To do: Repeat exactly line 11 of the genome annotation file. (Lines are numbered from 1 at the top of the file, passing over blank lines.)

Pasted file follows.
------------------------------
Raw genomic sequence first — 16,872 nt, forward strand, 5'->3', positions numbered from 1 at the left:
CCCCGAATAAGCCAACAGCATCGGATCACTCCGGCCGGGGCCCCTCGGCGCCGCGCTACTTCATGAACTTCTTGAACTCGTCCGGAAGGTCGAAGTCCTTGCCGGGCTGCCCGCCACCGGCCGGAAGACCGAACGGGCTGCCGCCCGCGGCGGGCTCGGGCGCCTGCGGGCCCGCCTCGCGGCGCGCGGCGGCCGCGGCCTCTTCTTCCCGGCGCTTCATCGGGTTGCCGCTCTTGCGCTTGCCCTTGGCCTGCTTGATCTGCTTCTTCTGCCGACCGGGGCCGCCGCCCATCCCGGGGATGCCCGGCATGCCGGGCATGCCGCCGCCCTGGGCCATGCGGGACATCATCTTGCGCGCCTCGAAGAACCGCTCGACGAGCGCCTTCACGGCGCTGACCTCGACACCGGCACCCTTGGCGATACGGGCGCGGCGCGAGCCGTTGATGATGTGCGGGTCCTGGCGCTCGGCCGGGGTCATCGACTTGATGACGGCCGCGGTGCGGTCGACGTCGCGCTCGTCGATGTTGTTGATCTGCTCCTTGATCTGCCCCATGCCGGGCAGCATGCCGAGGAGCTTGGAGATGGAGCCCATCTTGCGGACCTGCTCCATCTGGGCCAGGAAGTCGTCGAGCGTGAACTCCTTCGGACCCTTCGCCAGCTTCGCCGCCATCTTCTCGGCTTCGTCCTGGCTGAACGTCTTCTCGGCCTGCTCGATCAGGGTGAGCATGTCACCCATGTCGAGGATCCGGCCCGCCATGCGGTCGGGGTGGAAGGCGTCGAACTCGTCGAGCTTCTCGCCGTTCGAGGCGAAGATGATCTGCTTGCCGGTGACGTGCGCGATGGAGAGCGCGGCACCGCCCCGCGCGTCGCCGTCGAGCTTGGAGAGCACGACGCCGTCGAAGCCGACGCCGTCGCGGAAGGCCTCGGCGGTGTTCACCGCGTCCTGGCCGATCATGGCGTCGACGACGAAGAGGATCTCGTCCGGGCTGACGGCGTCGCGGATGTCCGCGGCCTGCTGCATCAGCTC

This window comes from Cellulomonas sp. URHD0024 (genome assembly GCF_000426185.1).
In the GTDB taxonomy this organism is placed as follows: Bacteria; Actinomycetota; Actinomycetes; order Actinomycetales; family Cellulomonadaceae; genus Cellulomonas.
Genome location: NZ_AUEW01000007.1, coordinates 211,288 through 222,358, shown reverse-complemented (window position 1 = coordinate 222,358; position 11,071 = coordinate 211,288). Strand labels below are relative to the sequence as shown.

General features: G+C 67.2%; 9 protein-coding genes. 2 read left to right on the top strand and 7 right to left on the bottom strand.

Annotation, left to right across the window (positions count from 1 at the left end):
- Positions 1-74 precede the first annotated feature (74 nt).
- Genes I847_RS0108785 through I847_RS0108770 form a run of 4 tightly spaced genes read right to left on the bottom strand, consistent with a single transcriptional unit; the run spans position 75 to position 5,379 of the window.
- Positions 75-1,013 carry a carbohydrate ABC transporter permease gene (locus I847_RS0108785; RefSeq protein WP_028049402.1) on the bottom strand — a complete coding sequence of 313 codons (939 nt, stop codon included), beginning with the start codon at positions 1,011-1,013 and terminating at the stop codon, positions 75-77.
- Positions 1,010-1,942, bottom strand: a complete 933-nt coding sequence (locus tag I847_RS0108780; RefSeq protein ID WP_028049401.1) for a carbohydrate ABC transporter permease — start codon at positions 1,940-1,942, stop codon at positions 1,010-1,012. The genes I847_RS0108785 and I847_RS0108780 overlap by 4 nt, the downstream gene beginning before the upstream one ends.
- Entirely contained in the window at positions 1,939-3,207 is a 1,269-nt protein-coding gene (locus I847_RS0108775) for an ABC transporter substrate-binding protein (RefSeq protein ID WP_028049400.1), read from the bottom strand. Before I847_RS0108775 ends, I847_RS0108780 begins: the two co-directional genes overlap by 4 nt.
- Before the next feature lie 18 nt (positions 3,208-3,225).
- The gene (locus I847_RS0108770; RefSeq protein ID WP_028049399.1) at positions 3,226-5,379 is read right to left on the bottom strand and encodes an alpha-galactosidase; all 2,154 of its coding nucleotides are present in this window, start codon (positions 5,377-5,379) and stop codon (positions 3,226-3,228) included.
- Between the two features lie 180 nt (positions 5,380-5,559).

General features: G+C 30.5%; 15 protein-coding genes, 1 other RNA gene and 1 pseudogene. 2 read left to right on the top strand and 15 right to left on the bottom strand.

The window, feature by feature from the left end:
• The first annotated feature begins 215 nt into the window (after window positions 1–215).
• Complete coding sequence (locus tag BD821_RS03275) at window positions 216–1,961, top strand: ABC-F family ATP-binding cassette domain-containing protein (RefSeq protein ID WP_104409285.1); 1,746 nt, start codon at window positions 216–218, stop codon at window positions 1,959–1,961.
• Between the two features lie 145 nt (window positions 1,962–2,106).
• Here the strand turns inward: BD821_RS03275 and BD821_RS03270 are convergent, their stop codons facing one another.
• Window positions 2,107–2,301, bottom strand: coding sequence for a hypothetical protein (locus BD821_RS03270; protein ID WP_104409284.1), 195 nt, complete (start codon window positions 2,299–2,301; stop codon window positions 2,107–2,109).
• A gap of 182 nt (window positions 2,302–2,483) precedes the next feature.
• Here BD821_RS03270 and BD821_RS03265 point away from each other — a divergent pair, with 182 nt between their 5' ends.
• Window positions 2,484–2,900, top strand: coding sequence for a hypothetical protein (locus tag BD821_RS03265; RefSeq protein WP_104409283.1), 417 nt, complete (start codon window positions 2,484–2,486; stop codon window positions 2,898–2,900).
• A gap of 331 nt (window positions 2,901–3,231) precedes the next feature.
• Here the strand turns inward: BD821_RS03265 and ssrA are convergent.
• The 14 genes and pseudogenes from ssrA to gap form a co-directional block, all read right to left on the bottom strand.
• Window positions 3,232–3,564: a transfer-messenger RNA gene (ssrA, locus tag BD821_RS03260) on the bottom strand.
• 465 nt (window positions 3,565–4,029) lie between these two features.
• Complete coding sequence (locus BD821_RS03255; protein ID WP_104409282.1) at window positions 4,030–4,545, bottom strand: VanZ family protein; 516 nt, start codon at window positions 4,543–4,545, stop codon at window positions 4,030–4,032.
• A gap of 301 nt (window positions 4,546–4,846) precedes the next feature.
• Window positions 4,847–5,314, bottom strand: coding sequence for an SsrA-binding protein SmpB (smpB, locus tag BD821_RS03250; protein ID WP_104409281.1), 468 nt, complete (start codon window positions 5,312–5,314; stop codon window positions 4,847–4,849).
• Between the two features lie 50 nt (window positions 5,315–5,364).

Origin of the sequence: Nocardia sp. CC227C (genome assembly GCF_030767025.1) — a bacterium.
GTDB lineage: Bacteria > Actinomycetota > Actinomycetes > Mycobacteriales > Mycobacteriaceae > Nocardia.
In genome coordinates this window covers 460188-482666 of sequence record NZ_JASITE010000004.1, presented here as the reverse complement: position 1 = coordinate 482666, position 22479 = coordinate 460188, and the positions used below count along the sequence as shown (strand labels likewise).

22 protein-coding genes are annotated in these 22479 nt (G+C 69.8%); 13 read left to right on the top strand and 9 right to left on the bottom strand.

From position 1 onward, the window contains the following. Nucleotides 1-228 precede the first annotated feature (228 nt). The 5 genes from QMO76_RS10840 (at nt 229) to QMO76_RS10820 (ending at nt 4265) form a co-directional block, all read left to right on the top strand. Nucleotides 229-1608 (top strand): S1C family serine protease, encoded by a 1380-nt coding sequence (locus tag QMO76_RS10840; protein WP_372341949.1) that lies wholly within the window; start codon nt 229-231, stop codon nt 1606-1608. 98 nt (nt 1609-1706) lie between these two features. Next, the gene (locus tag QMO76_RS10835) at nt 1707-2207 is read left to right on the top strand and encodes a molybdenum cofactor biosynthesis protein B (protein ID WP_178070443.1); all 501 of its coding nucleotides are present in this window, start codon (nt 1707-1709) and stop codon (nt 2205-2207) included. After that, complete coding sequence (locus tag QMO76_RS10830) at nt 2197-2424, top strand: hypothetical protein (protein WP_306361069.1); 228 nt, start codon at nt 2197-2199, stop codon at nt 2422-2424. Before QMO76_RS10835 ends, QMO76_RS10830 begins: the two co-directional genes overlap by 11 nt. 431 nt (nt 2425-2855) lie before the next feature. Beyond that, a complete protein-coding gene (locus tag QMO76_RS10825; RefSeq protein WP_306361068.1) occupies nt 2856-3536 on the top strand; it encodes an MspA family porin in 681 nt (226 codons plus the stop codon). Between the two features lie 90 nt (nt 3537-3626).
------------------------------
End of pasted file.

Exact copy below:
- Positions 1,010-1,942, bottom strand: a complete 933-nt coding sequence (locus tag I847_RS0108780; RefSeq protein ID WP_028049401.1) for a carbohydrate ABC transporter permease — start codon at positions 1,940-1,942, stop codon at positions 1,010-1,012. The genes I847_RS0108785 and I847_RS0108780 overlap by 4 nt, the downstream gene beginning before the upstream one ends.